Founder of Planned Parenthood
In Her Own Words
"The most merciful thing that a large family does to one of its infant members is to kill it."
Margaret Sanger, Women and the New Race
(Eugenics Publ. Co., 1920, 1923)
Margaret Sanger (1883-1966)
On blacks, immigrants and indigents:
"...human weeds,' 'reckless breeders,' 'spawning... human beings who never should have been born." Margaret Sanger, Pivot of Civilization, referring to immigrants and poor people
On sterilization; racial purification:
Sanger believed that, for the purpose of racial "purification," couples should be rewarded who chose sterilization. Birth Control in America, The Career of Margaret Sanger, by David Kennedy, p. 117, quoting a 1923 Sanger speech.
On the right of married couples to bear children:
Couples should be required to submit applications to have a child, she wrote in her "Plan for Peace." Birth Control Review, April 1932
On the purpose of birth control:
The purpose in promoting birth control was "to create a race of thoroughbreds," she wrote in the Birth Control Review, Nov. 1921 (p. 2)
On the rights of the handicapped and mentally ill, and racial minorities:
"More children from the fit, less from the unfit -- that is the chief aim of birth control." Birth Control Review, May 1919, p. 12
On religious convictions regarding sex outside of marriage:
"This book aims to answer the needs expressed in thousands on thousands of letters to me in the solution of marriage problems... Knowledge of sex truths frankly and plainly presented cannot possibly injure healthy, normal, young minds. Concealment, suppression, futile attempts to veil the unveilable - these work injury, as they seldom succeed and only render those who indulge in them ridiculous. For myself, I have full confidence in the cleanliness, the open-mindedness, the promise of the younger generation." Margaret Sanger, Happiness in Marriage (Bretano's, New York, 1927)
On the extermination of blacks:
"We do not want word to go out that we want to exterminate the Negro population," she said, "if it ever occurs to any of their more rebellious members." Woman's Body, Woman's Right: A Social History of Birth Control in America, by Linda Gordon
On respecting the rights of the mentally ill:
In her "Plan for Peace," Sanger outlined her strategy for eradication of those she deemed "feebleminded." Among the steps included in her evil scheme were immigration restrictions; compulsory sterilization; segregation to a lifetime of farm work; etc. Birth Control Review, April 1932, p. 107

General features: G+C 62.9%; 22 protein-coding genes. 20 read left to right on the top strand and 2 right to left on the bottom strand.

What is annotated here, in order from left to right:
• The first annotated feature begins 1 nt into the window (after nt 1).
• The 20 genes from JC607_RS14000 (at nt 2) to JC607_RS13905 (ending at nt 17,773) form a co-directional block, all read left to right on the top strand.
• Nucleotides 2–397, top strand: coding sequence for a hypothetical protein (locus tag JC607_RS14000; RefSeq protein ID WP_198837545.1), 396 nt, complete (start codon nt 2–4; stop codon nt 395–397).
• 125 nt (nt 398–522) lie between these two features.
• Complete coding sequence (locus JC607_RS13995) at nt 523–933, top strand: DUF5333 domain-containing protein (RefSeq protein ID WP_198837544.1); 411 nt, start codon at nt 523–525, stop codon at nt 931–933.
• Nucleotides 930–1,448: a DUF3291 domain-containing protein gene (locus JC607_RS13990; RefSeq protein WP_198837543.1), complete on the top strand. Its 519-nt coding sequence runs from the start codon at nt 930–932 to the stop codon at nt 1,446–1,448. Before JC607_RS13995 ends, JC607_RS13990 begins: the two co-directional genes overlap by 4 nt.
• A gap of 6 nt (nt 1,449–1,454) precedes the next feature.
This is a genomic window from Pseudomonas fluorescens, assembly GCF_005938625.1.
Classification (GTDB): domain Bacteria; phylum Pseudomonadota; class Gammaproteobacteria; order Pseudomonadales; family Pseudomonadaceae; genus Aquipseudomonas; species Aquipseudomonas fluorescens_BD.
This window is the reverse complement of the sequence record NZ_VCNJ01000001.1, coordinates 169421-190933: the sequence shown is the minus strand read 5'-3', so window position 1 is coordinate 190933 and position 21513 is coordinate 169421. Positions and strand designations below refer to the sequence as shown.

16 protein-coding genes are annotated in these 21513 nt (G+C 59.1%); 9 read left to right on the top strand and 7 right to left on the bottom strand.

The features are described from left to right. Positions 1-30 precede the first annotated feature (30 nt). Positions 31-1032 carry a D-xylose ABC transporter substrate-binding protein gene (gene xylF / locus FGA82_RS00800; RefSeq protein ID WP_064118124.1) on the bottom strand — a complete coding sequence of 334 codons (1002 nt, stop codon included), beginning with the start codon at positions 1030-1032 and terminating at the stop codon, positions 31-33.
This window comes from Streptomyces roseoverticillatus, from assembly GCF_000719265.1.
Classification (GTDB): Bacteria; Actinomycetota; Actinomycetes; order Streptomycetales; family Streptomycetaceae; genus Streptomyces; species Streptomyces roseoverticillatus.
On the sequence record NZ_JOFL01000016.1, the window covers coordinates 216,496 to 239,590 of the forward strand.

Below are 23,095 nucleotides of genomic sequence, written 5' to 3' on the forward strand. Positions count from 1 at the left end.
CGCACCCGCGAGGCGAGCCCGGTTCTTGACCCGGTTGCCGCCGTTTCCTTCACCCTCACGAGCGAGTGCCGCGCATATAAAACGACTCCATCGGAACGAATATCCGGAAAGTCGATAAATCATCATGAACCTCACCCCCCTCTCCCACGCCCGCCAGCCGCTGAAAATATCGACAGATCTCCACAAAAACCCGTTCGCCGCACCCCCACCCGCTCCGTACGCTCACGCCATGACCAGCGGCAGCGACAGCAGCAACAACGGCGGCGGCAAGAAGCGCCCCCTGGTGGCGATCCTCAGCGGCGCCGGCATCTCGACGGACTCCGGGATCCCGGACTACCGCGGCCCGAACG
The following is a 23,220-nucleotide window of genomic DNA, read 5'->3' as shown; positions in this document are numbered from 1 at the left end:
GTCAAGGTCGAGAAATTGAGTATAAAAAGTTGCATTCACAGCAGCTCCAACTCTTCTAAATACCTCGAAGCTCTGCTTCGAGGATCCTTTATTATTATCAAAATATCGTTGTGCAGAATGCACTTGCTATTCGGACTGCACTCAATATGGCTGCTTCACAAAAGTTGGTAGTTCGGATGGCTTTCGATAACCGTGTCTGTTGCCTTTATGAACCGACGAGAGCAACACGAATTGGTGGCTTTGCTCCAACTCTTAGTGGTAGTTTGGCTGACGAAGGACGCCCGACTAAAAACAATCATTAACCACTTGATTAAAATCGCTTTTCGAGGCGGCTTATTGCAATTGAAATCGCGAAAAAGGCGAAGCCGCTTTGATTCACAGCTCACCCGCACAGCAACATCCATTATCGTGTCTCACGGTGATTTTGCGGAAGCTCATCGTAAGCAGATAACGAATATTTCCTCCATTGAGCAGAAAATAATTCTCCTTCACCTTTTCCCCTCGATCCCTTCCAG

A woman's physical satisfaction was more important than any marriage vow, Sanger believed. Birth Control in America, p. 11
On marital sex:
"The marriage bed is the most degenerating influence in the social order," Sanger said. (p. 23) [Quite the opposite of God's view on the matter: "Marriage is honorable in all, and the bed undefiled; but whoremongers and adulterers God will judge." (Hebrews 13:4)
"Criminal' abortions arise from a perverted sex relationship under the stress of economic necessity, and their greatest frequency is among married women." The Woman Rebel - No Gods, No Masters, May 1914, Vol. 1, No. 3.
On the YMCA and YWCA:
"...brothels of the Spirit and morgues of Freedom!"), The Woman Rebel - No Gods, No Masters, May 1914, Vol. 1, No. 3.
On the Catholic Church's view of contraception:
"...enforce SUBJUGATION by TURNING WOMAN INTO A MERE INCUBATOR." The Woman Rebel - No Gods, No Masters, May 1914, Vol. 1, No. 3.
"I cannot refrain from saying that women must come to recognize there is some function of womanhood other than being a child-bearing machine." What Every Girl Should Know, by Margaret Sanger (Max Maisel, Publisher, 1915) [Jesus said: "Daughters of Jerusalem, weep... for your children. For, behold, the days are coming, in which they shall say, Blessed (happy) are the barren, and the wombs that never bare, and the breasts which never gave suck." (Luke 23:24)]